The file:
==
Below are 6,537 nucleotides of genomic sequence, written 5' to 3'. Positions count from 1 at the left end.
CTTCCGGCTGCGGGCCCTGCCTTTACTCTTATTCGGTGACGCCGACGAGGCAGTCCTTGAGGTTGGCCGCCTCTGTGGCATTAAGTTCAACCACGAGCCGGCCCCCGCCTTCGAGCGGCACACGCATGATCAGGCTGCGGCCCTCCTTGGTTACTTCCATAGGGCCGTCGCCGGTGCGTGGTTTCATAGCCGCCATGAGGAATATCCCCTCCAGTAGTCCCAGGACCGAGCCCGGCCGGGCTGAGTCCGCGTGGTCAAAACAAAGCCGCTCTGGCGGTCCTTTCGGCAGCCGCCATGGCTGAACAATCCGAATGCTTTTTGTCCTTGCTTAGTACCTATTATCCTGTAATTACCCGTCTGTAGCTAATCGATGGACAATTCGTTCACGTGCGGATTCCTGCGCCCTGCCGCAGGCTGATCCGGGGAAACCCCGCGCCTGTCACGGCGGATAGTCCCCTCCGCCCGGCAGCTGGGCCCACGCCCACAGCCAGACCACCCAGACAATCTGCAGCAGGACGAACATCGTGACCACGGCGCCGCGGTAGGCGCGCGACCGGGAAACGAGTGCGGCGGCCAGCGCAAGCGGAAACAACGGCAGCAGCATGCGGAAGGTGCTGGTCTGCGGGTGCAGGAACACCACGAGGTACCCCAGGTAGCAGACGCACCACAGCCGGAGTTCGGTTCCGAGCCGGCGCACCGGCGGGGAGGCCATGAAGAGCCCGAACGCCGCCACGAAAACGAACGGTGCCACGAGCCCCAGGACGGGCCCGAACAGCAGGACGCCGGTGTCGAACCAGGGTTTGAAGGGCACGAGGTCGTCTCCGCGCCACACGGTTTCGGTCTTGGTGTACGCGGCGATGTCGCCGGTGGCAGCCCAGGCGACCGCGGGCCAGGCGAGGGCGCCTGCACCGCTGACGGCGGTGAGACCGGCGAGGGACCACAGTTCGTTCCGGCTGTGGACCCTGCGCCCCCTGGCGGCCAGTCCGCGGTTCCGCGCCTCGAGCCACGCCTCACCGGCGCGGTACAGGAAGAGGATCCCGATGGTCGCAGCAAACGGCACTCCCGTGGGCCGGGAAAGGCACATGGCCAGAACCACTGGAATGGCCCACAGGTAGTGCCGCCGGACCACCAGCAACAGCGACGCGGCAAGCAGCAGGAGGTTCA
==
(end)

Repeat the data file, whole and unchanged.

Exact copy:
Below are 6,537 nucleotides of genomic sequence, written 5' to 3'. Positions count from 1 at the left end.
CTTCCGGCTGCGGGCCCTGCCTTTACTCTTATTCGGTGACGCCGACGAGGCAGTCCTTGAGGTTGGCCGCCTCTGTGGCATTAAGTTCAACCACGAGCCGGCCCCCGCCTTCGAGCGGCACACGCATGATCAGGCTGCGGCCCTCCTTGGTTACTTCCATAGGGCCGTCGCCGGTGCGTGGTTTCATAGCCGCCATGAGGAATATCCCCTCCAGTAGTCCCAGGACCGAGCCCGGCCGGGCTGAGTCCGCGTGGTCAAAACAAAGCCGCTCTGGCGGTCCTTTCGGCAGCCGCCATGGCTGAACAATCCGAATGCTTTTTGTCCTTGCTTAGTACCTATTATCCTGTAATTACCCGTCTGTAGCTAATCGATGGACAATTCGTTCACGTGCGGATTCCTGCGCCCTGCCGCAGGCTGATCCGGGGAAACCCCGCGCCTGTCACGGCGGATAGTCCCCTCCGCCCGGCAGCTGGGCCCACGCCCACAGCCAGACCACCCAGACAATCTGCAGCAGGACGAACATCGTGACCACGGCGCCGCGGTAGGCGCGCGACCGGGAAACGAGTGCGGCGGCCAGCGCAAGCGGAAACAACGGCAGCAGCATGCGGAAGGTGCTGGTCTGCGGGTGCAGGAACACCACGAGGTACCCCAGGTAGCAGACGCACCACAGCCGGAGTTCGGTTCCGAGCCGGCGCACCGGCGGGGAGGCCATGAAGAGCCCGAACGCCGCCACGAAAACGAACGGTGCCACGAGCCCCAGGACGGGCCCGAACAGCAGGACGCCGGTGTCGAACCAGGGTTTGAAGGGCACGAGGTCGTCTCCGCGCCACACGGTTTCGGTCTTGGTGTACGCGGCGATGTCGCCGGTGGCAGCCCAGGCGACCGCGGGCCAGGCGAGGGCGCCTGCACCGCTGACGGCGGTGAGACCGGCGAGGGACCACAGTTCGTTCCGGCTGTGGACCCTGCGCCCCCTGGCGGCCAGTCCGCGGTTCCGCGCCTCGAGCCACGCCTCACCGGCGCGGTACAGGAAGAGGATCCCGATGGTCGCAGCAAACGGCACTCCCGTGGGCCGGGAAAGGCACATGGCCAGAACCACTGGAATGGCCCACAGGTAGTGCCGCCGGACCACCAGCAACAGCGACGCGGCAAGCAGCAGGAGGTTCA